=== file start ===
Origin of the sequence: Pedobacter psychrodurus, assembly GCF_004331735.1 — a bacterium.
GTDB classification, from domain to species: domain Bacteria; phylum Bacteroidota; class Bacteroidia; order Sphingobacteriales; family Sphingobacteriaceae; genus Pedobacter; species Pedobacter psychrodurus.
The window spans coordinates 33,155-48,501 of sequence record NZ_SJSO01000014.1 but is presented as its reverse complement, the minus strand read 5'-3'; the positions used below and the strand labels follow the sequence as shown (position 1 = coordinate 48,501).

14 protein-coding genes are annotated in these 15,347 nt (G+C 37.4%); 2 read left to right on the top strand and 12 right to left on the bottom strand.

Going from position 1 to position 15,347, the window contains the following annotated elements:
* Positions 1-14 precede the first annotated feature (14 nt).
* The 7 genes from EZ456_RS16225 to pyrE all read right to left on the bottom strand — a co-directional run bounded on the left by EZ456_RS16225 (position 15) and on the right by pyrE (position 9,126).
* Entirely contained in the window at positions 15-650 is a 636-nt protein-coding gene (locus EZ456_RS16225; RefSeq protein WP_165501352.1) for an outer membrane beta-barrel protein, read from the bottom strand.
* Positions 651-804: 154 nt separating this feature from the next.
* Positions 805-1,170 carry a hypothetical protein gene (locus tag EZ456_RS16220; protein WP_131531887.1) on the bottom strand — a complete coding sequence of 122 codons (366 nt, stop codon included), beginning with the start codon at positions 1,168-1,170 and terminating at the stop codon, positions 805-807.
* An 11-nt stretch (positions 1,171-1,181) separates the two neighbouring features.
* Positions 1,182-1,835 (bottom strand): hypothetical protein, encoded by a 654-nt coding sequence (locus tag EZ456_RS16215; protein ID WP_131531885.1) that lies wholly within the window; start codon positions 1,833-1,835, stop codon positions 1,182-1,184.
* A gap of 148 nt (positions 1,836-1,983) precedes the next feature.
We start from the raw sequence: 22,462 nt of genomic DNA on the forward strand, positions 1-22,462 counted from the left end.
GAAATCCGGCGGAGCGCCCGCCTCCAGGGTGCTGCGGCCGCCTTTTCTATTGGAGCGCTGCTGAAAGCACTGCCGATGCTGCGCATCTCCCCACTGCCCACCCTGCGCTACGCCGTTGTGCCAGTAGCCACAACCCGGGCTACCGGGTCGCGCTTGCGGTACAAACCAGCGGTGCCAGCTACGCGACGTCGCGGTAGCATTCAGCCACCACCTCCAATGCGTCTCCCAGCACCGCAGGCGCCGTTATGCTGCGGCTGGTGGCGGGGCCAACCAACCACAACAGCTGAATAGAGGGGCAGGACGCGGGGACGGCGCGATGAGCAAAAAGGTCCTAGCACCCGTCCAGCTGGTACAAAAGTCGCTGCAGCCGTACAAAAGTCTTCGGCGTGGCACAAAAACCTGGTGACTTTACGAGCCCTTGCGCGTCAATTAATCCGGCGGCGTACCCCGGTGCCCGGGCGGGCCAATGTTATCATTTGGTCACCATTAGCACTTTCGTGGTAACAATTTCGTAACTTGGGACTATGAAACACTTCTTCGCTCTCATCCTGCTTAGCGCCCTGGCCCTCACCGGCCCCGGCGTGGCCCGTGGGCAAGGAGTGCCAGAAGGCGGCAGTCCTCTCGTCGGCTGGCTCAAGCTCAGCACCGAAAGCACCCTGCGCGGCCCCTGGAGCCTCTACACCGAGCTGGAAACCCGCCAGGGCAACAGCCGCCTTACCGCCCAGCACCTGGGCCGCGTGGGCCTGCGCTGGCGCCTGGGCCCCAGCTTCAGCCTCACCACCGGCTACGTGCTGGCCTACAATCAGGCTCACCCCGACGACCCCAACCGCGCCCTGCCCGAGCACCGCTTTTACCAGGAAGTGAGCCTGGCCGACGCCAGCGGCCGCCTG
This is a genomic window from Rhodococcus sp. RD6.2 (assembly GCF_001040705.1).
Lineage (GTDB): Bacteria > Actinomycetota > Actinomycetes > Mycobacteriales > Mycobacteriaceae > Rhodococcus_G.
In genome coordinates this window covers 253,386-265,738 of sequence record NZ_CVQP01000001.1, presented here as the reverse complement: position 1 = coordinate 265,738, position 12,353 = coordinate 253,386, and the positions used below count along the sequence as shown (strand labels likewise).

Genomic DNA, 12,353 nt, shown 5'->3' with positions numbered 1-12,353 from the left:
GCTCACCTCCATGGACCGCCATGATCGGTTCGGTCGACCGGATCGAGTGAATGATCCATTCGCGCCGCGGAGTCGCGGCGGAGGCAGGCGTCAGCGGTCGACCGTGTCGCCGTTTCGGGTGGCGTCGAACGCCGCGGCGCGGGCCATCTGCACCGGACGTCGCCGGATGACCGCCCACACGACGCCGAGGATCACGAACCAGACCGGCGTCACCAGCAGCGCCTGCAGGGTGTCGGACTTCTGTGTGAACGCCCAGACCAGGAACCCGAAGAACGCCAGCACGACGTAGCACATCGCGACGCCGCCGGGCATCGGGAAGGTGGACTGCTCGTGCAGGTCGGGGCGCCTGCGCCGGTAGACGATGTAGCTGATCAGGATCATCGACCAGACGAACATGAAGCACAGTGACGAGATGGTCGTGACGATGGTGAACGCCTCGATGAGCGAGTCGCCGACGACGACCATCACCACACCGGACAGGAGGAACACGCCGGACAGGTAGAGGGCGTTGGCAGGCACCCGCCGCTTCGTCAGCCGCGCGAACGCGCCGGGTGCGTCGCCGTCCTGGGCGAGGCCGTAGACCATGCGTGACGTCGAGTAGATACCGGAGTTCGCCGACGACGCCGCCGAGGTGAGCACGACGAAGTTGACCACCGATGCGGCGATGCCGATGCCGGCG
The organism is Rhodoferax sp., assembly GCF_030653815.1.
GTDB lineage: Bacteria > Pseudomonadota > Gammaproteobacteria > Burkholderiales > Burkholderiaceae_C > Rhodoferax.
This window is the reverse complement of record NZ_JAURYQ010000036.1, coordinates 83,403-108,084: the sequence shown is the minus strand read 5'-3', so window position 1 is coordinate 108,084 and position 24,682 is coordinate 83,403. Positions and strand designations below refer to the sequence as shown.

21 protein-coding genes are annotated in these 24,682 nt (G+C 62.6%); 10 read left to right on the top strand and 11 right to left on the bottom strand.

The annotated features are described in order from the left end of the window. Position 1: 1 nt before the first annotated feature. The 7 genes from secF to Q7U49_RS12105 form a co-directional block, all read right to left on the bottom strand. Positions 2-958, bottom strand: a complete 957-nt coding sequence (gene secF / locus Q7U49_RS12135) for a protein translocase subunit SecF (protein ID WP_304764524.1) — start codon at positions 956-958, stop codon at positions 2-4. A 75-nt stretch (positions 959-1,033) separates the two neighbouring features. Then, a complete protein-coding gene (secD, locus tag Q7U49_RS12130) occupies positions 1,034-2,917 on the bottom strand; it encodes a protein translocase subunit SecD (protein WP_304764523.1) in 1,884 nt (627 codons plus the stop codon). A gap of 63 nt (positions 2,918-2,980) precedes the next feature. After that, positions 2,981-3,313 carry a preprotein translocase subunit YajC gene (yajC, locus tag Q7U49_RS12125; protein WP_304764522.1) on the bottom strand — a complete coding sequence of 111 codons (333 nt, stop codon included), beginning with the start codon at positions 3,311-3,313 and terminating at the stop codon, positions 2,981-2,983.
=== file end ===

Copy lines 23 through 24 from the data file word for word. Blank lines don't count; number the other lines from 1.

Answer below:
This window is the reverse complement of record NZ_JAURYQ010000036.1, coordinates 83,403-108,084: the sequence shown is the minus strand read 5'-3', so window position 1 is coordinate 108,084 and position 24,682 is coordinate 83,403. Positions and strand designations below refer to the sequence as shown.

21 protein-coding genes are annotated in these 24,682 nt (G+C 62.6%); 10 read left to right on the top strand and 11 right to left on the bottom strand.